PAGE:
Now it's our lunchtime and two hours to kill, so we run back empty to Stanbridge yard and tuck into the last of the sandwiches we have brought with us.  Brian is back from an airport transfer to Heathrow and Rob comes in to get his coach ready for an evening private hire.  So there is plenty of drivers gossip and catching up and teasing and repartee and the retelling of some well known tall tales of those modern knights of the road, the PSV drivers.  I tell them about my morning trip on the Thursdays only Blandford route ten days previously.   You can't really say no to intending passengers on a once a week market bus and I just didn't notice the policeman standing in the shop doorway who counted the 70 passengers who got off my 42-seater bus that morning.  Then one of the regulars from Tarrant Monkton, who hadn't travelled in with me that day, came along and interceded with the policeman  and then gave me his fare.  "You don't have to pay Mr Green, you weren't on the bus!", but he replied "it's worth the fare just to keep this bus running, son, I got a lift in earlier as I had a doctor's appointment".   It's a route with good caring passengers and it's a scenic route too, this run to Blandford, you go through the watersplash across the River Tarrant, and in the winter there can be a couple of feet of water there - not a good place to stall the engine but great for photographs of a bus with a bow wave.  It's also a complicated and somewhat circuitous route to explain to a new driver because for the first few miles of the run every time you see a signpost pointing towards Blandford you turn the other way.

Tarrant Monkton watersplash   The watersplash at Tarrant Monkton, traversed by the market bus on its way to and from Blandford

photo (1980) from the P Messer collection by G K Gillberry

All too soon it is time to run back empty into Wimborne and wait on the stop for the last trip out at 4.20.  There used to be a later one back at 8.30 but that was dropped a few years ago, and before that there was one at 10.20 as well, but television put paid to the evening trade just as much in the country as in the town.  So with about twenty people on board we pull out of Wimborne and drive back to Witchampton, Manswood and Long Crichel.  It's still sunny and there is a contented buzz of gossip around the bus as purchases are compared and opinions exchanged.  Back down the hill to Long Crichel and drop off the postmistress and his wife - wonder what happened to the maybe fourteen year old young lady, she didn't come back with us.  I expect she's gone off to the bright lights of Bournemouth and will get a lift back later.  Reverse in the farm track again, once more ignore the illogicality of the timetable  (5.05 arrival for 4.50 departure) and turn towards Wimborne one last time.  This trip will be very quiet, some weeks there are no passengers at all and we can sneak into the depot at Stanbridge and  not bother going all the way into town.  But this Saturday there are two or three to take back who we brought out earlier.  One of them from Manswood is slightly the worse for wear, one too many glasses of sherry perhaps, but he is no trouble and nods off on the back seat for a while.  Twenty five to six and the last person is dropped off in town and ten minutes later we are backing into the depot yard, we stop by the fuel pump and John comes out to fill her up.  I give him the tickets and cash and bid him goodnight, leap into my car and drive off home for dinner.  An interesting day for the country bus driver - particularly one of the occasional variety like me.  Although not much of an operation in big bus company terms, we have performed a useful social service all day and the villages would be the poorer without us.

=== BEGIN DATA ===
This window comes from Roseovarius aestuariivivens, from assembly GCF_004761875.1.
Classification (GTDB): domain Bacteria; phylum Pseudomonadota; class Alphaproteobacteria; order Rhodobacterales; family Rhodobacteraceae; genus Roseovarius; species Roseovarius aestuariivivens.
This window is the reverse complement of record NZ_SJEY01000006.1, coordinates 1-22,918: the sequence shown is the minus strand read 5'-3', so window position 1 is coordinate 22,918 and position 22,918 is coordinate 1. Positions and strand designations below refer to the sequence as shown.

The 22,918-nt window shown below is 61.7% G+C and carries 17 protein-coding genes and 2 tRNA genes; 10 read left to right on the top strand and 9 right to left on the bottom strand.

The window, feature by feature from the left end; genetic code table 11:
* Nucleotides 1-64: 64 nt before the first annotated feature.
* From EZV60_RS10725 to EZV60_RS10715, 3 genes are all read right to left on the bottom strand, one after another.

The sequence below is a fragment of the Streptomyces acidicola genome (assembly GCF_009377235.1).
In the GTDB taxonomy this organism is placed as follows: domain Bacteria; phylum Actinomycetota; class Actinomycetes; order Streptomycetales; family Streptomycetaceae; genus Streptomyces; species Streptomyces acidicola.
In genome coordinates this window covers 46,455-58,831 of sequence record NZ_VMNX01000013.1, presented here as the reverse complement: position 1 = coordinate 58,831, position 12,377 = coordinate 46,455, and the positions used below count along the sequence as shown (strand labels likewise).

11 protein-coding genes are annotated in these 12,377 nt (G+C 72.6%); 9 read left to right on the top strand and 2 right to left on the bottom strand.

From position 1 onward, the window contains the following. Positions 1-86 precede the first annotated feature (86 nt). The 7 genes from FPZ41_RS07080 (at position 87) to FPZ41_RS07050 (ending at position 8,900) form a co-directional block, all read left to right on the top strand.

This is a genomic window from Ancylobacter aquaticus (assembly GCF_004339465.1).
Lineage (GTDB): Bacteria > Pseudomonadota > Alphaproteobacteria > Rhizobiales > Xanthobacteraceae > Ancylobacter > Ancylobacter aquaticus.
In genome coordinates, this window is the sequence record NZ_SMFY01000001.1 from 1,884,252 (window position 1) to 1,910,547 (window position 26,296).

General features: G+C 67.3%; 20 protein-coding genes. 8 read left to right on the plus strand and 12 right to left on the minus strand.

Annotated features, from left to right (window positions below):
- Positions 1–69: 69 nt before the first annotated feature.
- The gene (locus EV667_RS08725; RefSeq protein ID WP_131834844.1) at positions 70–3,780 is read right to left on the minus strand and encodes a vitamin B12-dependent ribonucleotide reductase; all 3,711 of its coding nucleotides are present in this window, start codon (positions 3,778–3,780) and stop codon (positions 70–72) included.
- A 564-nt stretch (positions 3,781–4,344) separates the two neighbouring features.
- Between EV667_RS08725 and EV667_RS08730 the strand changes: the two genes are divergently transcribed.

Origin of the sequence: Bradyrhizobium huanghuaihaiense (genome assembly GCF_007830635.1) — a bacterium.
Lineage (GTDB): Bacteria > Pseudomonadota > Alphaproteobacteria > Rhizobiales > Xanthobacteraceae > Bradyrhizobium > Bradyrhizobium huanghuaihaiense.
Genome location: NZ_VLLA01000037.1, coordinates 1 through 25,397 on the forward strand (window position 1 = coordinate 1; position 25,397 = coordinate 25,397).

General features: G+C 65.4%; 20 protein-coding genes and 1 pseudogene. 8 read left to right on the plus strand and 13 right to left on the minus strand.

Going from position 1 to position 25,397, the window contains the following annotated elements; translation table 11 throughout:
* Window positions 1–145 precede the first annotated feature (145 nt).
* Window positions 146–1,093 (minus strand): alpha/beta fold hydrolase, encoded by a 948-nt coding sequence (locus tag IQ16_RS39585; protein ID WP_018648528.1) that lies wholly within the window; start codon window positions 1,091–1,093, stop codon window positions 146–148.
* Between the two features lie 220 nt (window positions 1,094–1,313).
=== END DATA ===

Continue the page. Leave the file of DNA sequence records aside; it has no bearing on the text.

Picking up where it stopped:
VFN549 is parked up and can now slumber peacefully in the yard until Monday morning.


If anyone has a picture of  VFN549 going through the watersplash at Tarrant Monkton I would be very pleased to have a copy!